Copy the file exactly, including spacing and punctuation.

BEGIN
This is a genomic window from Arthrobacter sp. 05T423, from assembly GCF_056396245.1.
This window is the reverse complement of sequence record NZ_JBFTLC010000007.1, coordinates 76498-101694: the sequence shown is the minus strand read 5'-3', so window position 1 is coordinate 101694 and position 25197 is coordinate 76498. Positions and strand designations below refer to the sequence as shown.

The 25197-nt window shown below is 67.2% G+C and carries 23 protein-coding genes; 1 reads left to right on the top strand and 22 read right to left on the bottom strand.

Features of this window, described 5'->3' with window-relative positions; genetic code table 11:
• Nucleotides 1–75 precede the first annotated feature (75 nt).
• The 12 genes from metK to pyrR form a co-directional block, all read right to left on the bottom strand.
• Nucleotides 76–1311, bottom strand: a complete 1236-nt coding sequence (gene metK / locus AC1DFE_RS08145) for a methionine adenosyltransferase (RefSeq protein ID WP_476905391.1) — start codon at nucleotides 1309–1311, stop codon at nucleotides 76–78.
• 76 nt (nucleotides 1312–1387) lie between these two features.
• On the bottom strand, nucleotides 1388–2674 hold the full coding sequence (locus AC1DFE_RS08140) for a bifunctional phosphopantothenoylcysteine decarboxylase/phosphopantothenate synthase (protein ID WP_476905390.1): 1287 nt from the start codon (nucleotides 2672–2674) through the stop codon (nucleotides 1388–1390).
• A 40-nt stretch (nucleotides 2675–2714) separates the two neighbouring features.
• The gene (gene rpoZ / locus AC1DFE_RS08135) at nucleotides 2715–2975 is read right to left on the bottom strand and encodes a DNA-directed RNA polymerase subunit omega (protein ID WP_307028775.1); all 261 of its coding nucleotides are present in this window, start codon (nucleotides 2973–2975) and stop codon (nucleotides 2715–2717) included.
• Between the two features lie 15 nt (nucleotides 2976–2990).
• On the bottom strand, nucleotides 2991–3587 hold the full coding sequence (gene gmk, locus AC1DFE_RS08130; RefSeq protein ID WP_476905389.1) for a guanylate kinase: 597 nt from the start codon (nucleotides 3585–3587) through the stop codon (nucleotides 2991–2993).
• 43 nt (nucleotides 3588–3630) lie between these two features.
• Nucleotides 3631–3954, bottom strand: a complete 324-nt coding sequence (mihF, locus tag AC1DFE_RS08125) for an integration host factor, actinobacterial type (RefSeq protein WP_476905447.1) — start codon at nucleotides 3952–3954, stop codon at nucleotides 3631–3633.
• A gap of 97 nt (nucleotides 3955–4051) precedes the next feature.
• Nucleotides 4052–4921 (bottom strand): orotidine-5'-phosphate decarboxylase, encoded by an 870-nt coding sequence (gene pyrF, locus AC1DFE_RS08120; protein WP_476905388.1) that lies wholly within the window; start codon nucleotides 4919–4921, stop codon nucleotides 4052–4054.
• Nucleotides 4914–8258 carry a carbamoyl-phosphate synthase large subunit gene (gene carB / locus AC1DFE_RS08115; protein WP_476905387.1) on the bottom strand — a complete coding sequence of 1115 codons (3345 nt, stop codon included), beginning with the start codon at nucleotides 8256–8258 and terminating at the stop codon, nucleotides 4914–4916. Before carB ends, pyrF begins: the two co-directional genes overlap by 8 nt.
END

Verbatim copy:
This is a genomic window from Arthrobacter sp. 05T423, from assembly GCF_056396245.1.
This window is the reverse complement of sequence record NZ_JBFTLC010000007.1, coordinates 76498-101694: the sequence shown is the minus strand read 5'-3', so window position 1 is coordinate 101694 and position 25197 is coordinate 76498. Positions and strand designations below refer to the sequence as shown.

The 25197-nt window shown below is 67.2% G+C and carries 23 protein-coding genes; 1 reads left to right on the top strand and 22 read right to left on the bottom strand.

Features of this window, described 5'->3' with window-relative positions; genetic code table 11:
• Nucleotides 1–75 precede the first annotated feature (75 nt).
• The 12 genes from metK to pyrR form a co-directional block, all read right to left on the bottom strand.
• Nucleotides 76–1311, bottom strand: a complete 1236-nt coding sequence (gene metK / locus AC1DFE_RS08145) for a methionine adenosyltransferase (RefSeq protein ID WP_476905391.1) — start codon at nucleotides 1309–1311, stop codon at nucleotides 76–78.
• 76 nt (nucleotides 1312–1387) lie between these two features.
• On the bottom strand, nucleotides 1388–2674 hold the full coding sequence (locus AC1DFE_RS08140) for a bifunctional phosphopantothenoylcysteine decarboxylase/phosphopantothenate synthase (protein ID WP_476905390.1): 1287 nt from the start codon (nucleotides 2672–2674) through the stop codon (nucleotides 1388–1390).
• A 40-nt stretch (nucleotides 2675–2714) separates the two neighbouring features.
• The gene (gene rpoZ / locus AC1DFE_RS08135) at nucleotides 2715–2975 is read right to left on the bottom strand and encodes a DNA-directed RNA polymerase subunit omega (protein ID WP_307028775.1); all 261 of its coding nucleotides are present in this window, start codon (nucleotides 2973–2975) and stop codon (nucleotides 2715–2717) included.
• Between the two features lie 15 nt (nucleotides 2976–2990).
• On the bottom strand, nucleotides 2991–3587 hold the full coding sequence (gene gmk, locus AC1DFE_RS08130; RefSeq protein ID WP_476905389.1) for a guanylate kinase: 597 nt from the start codon (nucleotides 3585–3587) through the stop codon (nucleotides 2991–2993).
• 43 nt (nucleotides 3588–3630) lie between these two features.
• Nucleotides 3631–3954, bottom strand: a complete 324-nt coding sequence (mihF, locus tag AC1DFE_RS08125) for an integration host factor, actinobacterial type (RefSeq protein WP_476905447.1) — start codon at nucleotides 3952–3954, stop codon at nucleotides 3631–3633.
• A gap of 97 nt (nucleotides 3955–4051) precedes the next feature.
• Nucleotides 4052–4921 (bottom strand): orotidine-5'-phosphate decarboxylase, encoded by an 870-nt coding sequence (gene pyrF, locus AC1DFE_RS08120; protein WP_476905388.1) that lies wholly within the window; start codon nucleotides 4919–4921, stop codon nucleotides 4052–4054.
• Nucleotides 4914–8258 carry a carbamoyl-phosphate synthase large subunit gene (gene carB / locus AC1DFE_RS08115; protein WP_476905387.1) on the bottom strand — a complete coding sequence of 1115 codons (3345 nt, stop codon included), beginning with the start codon at nucleotides 8256–8258 and terminating at the stop codon, nucleotides 4914–4916. Before carB ends, pyrF begins: the two co-directional genes overlap by 8 nt.